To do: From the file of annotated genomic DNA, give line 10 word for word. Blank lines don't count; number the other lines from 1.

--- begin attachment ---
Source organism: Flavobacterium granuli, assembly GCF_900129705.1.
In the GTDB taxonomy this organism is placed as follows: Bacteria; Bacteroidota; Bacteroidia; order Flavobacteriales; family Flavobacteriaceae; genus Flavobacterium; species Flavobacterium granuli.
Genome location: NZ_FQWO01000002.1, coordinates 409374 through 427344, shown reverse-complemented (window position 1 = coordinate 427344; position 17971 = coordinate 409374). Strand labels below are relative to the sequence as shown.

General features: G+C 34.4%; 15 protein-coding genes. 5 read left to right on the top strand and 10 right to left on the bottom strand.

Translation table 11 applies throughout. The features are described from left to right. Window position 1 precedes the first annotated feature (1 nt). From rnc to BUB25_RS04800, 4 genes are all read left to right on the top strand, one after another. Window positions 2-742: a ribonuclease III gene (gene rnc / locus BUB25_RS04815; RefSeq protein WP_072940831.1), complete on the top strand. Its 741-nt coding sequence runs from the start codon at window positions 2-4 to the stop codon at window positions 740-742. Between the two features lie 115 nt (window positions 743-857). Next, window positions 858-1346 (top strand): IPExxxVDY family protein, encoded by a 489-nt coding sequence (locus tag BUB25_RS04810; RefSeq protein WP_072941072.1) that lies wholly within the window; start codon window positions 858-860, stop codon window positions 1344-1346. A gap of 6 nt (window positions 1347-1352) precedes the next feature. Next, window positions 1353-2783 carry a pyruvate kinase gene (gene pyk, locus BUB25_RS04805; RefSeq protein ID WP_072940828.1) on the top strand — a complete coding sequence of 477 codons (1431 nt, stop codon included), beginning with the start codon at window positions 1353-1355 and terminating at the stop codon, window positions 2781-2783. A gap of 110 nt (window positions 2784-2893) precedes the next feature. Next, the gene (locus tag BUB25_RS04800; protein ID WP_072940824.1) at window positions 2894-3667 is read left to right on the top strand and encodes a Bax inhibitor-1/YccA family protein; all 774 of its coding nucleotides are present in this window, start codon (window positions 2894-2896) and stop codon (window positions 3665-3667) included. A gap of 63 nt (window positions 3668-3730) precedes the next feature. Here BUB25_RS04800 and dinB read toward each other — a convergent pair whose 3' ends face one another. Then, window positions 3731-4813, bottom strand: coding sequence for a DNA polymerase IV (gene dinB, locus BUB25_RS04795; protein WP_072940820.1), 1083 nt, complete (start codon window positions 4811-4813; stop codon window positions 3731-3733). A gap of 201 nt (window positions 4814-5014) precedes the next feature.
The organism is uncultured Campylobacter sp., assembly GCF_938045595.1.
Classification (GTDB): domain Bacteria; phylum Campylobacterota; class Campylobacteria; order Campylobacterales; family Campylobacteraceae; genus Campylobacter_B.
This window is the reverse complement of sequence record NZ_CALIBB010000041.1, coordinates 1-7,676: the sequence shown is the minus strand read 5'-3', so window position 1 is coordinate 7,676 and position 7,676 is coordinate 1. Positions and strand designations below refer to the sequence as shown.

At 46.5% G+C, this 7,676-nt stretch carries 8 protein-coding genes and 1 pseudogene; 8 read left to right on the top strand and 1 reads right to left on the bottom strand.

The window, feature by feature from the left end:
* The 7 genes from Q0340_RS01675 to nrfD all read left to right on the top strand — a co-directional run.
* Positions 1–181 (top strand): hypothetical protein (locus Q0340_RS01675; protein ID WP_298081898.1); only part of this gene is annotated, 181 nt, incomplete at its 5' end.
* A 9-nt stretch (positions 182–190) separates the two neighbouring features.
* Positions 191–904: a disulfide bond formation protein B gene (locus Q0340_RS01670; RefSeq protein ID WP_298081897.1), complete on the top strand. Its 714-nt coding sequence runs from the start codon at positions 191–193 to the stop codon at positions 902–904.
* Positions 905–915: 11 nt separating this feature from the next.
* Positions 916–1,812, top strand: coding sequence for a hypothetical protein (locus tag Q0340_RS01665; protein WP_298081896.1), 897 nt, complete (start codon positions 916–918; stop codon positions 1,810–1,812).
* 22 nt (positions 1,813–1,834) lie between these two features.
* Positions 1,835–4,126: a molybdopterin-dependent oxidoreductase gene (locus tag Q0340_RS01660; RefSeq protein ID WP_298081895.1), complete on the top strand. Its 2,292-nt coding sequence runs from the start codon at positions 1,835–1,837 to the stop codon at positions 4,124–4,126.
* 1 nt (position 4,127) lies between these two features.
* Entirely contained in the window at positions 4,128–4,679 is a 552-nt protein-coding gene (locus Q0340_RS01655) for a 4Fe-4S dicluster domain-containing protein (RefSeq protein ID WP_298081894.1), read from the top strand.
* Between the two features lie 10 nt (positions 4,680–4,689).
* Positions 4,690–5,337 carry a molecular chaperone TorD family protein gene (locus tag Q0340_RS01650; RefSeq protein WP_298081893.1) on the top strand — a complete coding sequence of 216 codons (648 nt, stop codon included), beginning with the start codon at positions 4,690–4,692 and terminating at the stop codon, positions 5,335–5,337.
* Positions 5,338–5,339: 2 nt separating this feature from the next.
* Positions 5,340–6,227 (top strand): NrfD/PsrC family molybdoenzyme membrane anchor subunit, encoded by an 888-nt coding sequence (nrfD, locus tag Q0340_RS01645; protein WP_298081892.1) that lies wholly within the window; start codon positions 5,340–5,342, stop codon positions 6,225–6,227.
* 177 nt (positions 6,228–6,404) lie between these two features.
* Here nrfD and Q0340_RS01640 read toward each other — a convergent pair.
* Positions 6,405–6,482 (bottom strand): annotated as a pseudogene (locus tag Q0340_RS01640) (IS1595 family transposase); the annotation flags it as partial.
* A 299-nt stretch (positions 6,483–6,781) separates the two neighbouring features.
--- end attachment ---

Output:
The window, feature by feature from the left end: